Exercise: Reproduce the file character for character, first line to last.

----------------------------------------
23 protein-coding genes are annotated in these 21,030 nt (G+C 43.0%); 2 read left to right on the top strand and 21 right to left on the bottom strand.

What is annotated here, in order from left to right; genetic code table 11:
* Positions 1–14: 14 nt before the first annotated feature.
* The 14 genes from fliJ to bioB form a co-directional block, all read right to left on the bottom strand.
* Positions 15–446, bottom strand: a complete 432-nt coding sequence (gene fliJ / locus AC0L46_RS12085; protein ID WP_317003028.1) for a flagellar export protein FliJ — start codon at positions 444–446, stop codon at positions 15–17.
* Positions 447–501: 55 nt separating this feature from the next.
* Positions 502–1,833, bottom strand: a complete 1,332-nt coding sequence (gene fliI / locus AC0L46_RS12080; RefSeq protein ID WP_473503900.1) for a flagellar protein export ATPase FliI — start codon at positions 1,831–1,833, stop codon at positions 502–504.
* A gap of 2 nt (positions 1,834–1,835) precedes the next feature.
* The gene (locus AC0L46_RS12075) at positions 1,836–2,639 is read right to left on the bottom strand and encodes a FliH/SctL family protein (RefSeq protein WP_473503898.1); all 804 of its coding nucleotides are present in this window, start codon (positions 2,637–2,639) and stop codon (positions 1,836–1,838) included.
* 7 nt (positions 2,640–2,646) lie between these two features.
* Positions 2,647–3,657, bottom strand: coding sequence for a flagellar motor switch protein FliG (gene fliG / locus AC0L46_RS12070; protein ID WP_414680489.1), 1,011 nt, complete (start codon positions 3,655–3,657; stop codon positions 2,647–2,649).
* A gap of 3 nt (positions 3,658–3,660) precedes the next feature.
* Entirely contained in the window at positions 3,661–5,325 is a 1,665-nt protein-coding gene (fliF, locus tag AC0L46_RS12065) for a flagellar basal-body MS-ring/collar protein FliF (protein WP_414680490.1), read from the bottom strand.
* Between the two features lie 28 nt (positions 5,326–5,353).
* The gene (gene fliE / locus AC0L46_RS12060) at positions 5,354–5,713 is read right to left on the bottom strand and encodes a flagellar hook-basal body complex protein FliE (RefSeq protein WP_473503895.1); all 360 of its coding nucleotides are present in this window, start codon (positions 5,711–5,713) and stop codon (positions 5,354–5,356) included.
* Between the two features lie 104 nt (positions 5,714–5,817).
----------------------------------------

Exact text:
23 protein-coding genes are annotated in these 21,030 nt (G+C 43.0%); 2 read left to right on the top strand and 21 right to left on the bottom strand.

What is annotated here, in order from left to right; genetic code table 11:
* Positions 1–14: 14 nt before the first annotated feature.
* The 14 genes from fliJ to bioB form a co-directional block, all read right to left on the bottom strand.
* Positions 15–446, bottom strand: a complete 432-nt coding sequence (gene fliJ / locus AC0L46_RS12085; protein ID WP_317003028.1) for a flagellar export protein FliJ — start codon at positions 444–446, stop codon at positions 15–17.
* Positions 447–501: 55 nt separating this feature from the next.
* Positions 502–1,833, bottom strand: a complete 1,332-nt coding sequence (gene fliI / locus AC0L46_RS12080; RefSeq protein ID WP_473503900.1) for a flagellar protein export ATPase FliI — start codon at positions 1,831–1,833, stop codon at positions 502–504.
* A gap of 2 nt (positions 1,834–1,835) precedes the next feature.
* The gene (locus AC0L46_RS12075) at positions 1,836–2,639 is read right to left on the bottom strand and encodes a FliH/SctL family protein (RefSeq protein WP_473503898.1); all 804 of its coding nucleotides are present in this window, start codon (positions 2,637–2,639) and stop codon (positions 1,836–1,838) included.
* 7 nt (positions 2,640–2,646) lie between these two features.
* Positions 2,647–3,657, bottom strand: coding sequence for a flagellar motor switch protein FliG (gene fliG / locus AC0L46_RS12070; protein ID WP_414680489.1), 1,011 nt, complete (start codon positions 3,655–3,657; stop codon positions 2,647–2,649).
* A gap of 3 nt (positions 3,658–3,660) precedes the next feature.
* Entirely contained in the window at positions 3,661–5,325 is a 1,665-nt protein-coding gene (fliF, locus tag AC0L46_RS12065) for a flagellar basal-body MS-ring/collar protein FliF (protein WP_414680490.1), read from the bottom strand.
* Between the two features lie 28 nt (positions 5,326–5,353).
* The gene (gene fliE / locus AC0L46_RS12060) at positions 5,354–5,713 is read right to left on the bottom strand and encodes a flagellar hook-basal body complex protein FliE (RefSeq protein WP_473503895.1); all 360 of its coding nucleotides are present in this window, start codon (positions 5,711–5,713) and stop codon (positions 5,354–5,356) included.
* Between the two features lie 104 nt (positions 5,714–5,817).